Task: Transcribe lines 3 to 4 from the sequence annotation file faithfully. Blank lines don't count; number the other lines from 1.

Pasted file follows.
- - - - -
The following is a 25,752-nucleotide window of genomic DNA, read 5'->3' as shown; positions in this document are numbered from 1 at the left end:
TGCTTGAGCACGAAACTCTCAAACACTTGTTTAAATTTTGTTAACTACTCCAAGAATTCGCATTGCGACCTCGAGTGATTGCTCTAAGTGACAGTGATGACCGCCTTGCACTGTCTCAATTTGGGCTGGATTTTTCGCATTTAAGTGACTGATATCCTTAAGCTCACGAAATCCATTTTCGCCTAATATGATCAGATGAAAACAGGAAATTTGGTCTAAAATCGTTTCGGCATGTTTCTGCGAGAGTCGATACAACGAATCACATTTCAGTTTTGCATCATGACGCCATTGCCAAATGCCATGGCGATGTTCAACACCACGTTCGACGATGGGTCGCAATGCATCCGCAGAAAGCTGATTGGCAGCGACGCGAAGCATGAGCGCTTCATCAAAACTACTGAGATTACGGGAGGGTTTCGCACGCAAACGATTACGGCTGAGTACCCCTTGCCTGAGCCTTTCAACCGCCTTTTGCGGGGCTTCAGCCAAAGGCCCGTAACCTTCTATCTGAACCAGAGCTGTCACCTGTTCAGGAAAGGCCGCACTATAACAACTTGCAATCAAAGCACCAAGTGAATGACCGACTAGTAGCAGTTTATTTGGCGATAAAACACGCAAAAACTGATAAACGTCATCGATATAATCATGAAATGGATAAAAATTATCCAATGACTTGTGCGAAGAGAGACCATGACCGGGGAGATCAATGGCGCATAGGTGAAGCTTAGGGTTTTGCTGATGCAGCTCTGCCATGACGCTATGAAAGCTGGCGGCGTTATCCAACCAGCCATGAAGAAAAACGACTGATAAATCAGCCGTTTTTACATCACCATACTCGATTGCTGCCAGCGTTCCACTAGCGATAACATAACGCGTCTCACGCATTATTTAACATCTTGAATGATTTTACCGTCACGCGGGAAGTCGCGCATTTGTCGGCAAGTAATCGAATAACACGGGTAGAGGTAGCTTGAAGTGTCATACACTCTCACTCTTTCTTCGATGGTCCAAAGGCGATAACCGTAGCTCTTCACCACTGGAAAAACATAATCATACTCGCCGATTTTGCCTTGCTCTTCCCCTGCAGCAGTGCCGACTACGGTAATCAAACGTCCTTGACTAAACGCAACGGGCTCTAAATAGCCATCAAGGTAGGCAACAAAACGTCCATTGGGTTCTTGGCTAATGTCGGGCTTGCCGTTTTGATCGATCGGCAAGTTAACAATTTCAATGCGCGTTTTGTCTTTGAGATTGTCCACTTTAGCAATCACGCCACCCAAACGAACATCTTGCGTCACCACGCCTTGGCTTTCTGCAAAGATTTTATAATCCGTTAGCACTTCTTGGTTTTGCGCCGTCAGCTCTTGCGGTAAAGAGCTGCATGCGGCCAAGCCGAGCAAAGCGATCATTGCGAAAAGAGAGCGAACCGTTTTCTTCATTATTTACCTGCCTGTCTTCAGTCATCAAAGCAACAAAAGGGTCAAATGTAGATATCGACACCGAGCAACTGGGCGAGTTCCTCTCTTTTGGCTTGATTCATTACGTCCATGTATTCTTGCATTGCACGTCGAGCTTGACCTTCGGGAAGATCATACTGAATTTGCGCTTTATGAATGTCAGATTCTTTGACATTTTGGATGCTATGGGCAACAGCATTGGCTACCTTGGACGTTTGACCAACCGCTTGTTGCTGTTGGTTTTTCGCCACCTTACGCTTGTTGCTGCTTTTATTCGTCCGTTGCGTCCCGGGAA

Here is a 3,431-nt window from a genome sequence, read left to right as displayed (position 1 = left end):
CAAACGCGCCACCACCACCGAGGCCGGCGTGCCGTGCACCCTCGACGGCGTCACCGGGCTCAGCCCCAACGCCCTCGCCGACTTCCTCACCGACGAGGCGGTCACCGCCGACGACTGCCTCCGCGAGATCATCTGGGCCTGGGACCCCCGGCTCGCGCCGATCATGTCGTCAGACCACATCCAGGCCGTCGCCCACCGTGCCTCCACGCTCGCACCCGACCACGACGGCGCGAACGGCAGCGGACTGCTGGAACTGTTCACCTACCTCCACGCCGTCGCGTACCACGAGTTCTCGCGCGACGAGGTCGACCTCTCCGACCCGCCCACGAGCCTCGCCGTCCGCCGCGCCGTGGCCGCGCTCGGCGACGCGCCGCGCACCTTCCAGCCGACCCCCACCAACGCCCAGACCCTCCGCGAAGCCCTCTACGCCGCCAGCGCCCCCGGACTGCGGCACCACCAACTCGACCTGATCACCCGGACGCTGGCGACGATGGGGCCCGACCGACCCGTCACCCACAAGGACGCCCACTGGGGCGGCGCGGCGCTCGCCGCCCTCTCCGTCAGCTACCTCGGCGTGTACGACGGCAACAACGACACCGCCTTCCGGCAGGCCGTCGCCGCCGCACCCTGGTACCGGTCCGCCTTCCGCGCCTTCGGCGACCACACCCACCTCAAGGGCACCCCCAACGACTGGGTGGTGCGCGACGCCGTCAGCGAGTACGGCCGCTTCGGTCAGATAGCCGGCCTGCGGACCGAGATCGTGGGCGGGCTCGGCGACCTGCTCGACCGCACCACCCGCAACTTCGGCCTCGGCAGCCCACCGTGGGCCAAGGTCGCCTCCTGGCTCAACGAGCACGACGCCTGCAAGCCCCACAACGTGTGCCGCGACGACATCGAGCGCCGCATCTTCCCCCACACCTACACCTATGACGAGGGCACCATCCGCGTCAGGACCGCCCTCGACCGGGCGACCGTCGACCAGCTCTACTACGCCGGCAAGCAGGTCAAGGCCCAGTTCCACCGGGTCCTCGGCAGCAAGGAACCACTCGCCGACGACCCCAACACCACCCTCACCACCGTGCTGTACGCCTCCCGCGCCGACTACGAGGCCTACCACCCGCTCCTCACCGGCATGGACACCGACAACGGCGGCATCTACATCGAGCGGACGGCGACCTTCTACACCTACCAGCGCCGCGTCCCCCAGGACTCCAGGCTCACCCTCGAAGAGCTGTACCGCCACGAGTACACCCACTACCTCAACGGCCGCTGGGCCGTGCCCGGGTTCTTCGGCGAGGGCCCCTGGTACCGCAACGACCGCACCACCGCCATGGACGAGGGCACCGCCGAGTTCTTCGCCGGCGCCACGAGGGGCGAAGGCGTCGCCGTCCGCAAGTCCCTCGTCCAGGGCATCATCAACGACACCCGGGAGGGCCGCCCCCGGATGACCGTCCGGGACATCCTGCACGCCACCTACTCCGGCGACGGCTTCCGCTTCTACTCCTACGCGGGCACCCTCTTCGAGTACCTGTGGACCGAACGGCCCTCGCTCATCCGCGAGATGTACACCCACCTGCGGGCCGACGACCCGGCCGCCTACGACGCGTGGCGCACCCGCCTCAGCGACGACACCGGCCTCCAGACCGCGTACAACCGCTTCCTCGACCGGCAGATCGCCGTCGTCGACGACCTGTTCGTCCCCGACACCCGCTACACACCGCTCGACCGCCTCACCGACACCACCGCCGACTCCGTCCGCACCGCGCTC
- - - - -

Here is a 3,431-nt window from a genome sequence, read left to right as displayed (position 1 = left end):
CAAACGCGCCACCACCACCGAGGCCGGCGTGCCGTGCACCCTCGACGGCGTCACCGGGCTCAGCCCCAACGCCCTCGCCGACTTCCTCACCGACGAGGCGGTCACCGCCGACGACTGCCTCCGCGAGATCATCTGGGCCTGGGACCCCCGGCTCGCGCCGATCATGTCGTCAGACCACATCCAGGCCGTCGCCCACCGTGCCTCCACGCTCGCACCCGACCACGACGGCGCGAACGGCAGCGGACTGCTGGAACTGTTCACCTACCTCCACGCCGTCGCGTACCACGAGTTCTCGCGCGACGAGGTCGACCTCTCCGACCCGCCCACGAGCCTCGCCGTCCGCCGCGCCGTGGCCGCGCTCGGCGACGCGCCGCGCACCTTCCAGCCGACCCCCACCAACGCCCAGACCCTCCGCGAAGCCCTCTACGCCGCCAGCGCCCCCGGACTGCGGCACCACCAACTCGACCTGATCACCCGGACGCTGGCGACGATGGGGCCCGACCGACCCGTCACCCACAAGGACGCCCACTGGGGCGGCGCGGCGCTCGCCGCCCTCTCCGTCAGCTACCTCGGCGTGTACGACGGCAACAACGACACCGCCTTCCGGCAGGCCGTCGCCGCCGCACCCTGGTACCGGTCCGCCTTCCGCGCCTTCGGCGACCACACCCACCTCAAGGGCACCCCCAACGACTGGGTGGTGCGCGACGCCGTCAGCGAGTACGGCCGCTTCGGTCAGATAGCCGGCCTGCGGACCGAGATCGTGGGCGGGCTCGGCGACCTGCTCGACCGCACCACCCGCAACTTCGGCCTCGGCAGCCCACCGTGGGCCAAGGTCGCCTCCTGGCTCAACGAGCACGACGCCTGCAAGCCCCACAACGTGTGCCGCGACGACATCGAGCGCCGCATCTTCCCCCACACCTACACCTATGACGAGGGCACCATCCGCGTCAGGACCGCCCTCGACCGGGCGACCGTCGACCAGCTCTACTACGCCGGCAAGCAGGTCAAGGCCCAGTTCCACCGGGTCCTCGGCAGCAAGGAACCACTCGCCGACGACCCCAACACCACCCTCACCACCGTGCTGTACGCCTCCCGCGCCGACTACGAGGCCTACCACCCGCTCCTCACCGGCATGGACACCGACAACGGCGGCATCTACATCGAGCGGACGGCGACCTTCTACACCTACCAGCGCCGCGTCCCCCAGGACTCCAGGCTCACCCTCGAAGAGCTGTACCGCCACGAGTACACCCACTACCTCAACGGCCGCTGGGCCGTGCCCGGGTTCTTCGGCGAGGGCCCCTGGTACCGCAACGACCGCACCACCGCCATGGACGAGGGCACCGCCGAGTTCTTCGCCGGCGCCACGAGGGGCGAAGGCGTCGCCGTCCGCAAGTCCCTCGTCCAGGGCATCATCAACGACACCCGGGAGGGCCGCCCCCGGATGACCGTCCGGGACATCCTGCACGCCACCTACTCCGGCGACGGCTTCCGCTTCTACTCCTACGCGGGCACCCTCTTCGAGTACCTGTGGACCGAACGGCCCTCGCTCATCCGCGAGATGTACACCCACCTGCGGGCCGACGACCCGGCCGCCTACGACGCGTGGCGCACCCGCCTCAGCGACGACACCGGCCTCCAGACCGCGTACAACCGCTTCCTCGACCGGCAGATCGCCGTCGTCGACGACCTGTTCGTCCCCGACACCCGCTACACACCGCTCGACCGCCTCACCGACACCACCGCCGACTCCGTCCGCACCGCGCTC